Publish your address and other business details in online directories and show up on Google Maps, Google +, Foursquare, Yelp and similar locally-focused pages, plus customer reviews, and your brand will appear in front of the right audience, whether they are your customers or even your mighty influencers. This gives them a chance to check in, tag your brand and cause an avalanche of online visibility.
An increasing number of devices use location tracking, making your customers visible for the world wide web. So, when you decide to search for “lingerie sales” or “best coffee shop”, Google and other engines will hone the results depending on your current physical location and map out the most convenient stores nearby. And the more visible, active and present you are on your target audience’s preferred social sites, the better your rankings will be!
Adapting on the go
A major advantage of small businesses is that their localized presence is much easier to manage than that of a large, widely dispersed corporation. Perhaps they have a greater spending power to invest in their SEO strategies, but you as a small business owner can adapt your content from posting style, types of images, to the language finesses you use to appeal to your desired customers.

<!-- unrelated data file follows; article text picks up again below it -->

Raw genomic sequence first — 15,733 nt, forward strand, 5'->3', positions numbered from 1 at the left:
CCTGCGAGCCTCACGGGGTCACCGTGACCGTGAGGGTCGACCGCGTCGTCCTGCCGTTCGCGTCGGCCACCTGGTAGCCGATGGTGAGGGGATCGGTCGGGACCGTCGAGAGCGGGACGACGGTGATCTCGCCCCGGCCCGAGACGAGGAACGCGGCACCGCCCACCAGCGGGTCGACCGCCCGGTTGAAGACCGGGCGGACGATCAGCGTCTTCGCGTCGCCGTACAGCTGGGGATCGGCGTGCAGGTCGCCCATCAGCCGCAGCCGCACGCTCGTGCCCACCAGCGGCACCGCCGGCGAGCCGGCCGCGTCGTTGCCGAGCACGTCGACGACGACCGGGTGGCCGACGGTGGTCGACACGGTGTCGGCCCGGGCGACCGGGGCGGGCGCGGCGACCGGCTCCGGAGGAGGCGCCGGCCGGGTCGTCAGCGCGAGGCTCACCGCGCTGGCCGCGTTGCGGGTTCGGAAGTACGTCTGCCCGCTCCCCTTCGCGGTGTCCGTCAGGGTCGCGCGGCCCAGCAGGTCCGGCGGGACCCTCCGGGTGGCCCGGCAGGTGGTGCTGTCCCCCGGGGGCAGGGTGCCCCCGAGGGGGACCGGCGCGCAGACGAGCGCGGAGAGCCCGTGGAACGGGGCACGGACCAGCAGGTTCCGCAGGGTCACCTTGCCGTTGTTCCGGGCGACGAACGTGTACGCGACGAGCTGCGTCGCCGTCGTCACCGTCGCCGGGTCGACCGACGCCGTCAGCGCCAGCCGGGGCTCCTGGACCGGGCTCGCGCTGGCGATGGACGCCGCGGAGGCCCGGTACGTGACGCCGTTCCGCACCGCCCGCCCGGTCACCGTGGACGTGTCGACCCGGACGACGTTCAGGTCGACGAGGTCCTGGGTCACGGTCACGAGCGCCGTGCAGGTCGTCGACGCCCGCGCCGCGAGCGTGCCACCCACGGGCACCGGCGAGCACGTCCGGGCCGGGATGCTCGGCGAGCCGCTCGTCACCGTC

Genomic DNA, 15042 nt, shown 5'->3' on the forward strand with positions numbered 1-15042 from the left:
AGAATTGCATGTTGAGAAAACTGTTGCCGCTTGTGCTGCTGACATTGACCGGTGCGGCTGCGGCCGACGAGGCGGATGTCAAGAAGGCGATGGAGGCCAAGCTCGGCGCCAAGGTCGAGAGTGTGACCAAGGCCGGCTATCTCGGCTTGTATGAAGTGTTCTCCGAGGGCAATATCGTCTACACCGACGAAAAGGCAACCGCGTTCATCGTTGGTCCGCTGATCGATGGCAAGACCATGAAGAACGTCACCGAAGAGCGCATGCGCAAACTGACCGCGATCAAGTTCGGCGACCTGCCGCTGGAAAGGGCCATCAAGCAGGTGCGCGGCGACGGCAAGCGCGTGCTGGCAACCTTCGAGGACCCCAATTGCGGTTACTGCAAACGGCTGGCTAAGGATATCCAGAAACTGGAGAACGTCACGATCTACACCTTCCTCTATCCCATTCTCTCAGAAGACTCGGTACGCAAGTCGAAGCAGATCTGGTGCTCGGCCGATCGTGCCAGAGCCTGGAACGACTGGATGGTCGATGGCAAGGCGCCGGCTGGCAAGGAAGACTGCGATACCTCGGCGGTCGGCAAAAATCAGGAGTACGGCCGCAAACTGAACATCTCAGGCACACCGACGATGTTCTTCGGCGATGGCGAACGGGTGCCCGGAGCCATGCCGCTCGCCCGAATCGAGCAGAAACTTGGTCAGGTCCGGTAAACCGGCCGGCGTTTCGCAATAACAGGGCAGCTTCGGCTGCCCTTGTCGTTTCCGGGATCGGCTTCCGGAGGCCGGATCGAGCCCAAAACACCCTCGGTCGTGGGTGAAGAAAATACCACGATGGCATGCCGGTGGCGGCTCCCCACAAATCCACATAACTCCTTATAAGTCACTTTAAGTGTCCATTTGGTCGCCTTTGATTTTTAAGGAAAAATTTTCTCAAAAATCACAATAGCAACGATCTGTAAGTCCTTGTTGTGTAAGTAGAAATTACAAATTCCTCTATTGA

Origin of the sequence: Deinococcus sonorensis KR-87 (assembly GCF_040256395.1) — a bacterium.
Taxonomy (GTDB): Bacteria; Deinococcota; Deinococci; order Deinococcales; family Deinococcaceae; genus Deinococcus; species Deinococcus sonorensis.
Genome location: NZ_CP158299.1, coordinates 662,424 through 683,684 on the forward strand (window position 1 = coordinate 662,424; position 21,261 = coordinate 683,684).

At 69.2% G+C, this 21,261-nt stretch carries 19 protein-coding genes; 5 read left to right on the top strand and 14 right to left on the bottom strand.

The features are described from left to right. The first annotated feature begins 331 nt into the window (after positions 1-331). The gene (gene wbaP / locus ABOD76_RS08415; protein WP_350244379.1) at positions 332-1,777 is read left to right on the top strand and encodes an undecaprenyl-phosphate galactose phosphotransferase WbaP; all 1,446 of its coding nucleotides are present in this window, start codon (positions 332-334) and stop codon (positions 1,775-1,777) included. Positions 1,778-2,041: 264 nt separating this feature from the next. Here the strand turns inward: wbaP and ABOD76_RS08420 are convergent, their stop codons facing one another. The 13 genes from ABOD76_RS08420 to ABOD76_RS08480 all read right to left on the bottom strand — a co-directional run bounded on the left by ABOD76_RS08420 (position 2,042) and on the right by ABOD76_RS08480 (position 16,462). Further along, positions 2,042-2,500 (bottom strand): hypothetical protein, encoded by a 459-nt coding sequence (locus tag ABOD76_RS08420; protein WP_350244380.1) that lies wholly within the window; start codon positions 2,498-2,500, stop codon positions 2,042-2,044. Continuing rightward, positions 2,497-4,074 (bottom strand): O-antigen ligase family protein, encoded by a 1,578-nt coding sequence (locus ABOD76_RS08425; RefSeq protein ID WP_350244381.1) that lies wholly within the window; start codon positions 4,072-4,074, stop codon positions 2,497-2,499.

If you are a new player in the game of fashion design, for instance, and you still don’t know where you should be online, wouldn’t you appreciate the fact that 55% of Pinterest’s users have used the platform to find and purchase products? And wouldn’t that inspire you to create an account precisely on Pinterest?
You also have an easier time tracking your customers’ behavior, their preferences, as well as keeping an eye on all your marketing campaigns, simply because you have removed the notion of global presence from the equation.
Such in-depth insight gives you the tools to stay flexible, keep track of all your marketing efforts, and adjust your strategies based on your SEO reports as soon as you notice an oscillation in your audience’s preferences. Larger companies need much more time and diligence to implement those changes on an international or even just national scale, by which time more alterations might occur. On the other hand, a small, localized business can use the real-time data to adjust its game plan mid-action.
Engagement through the roof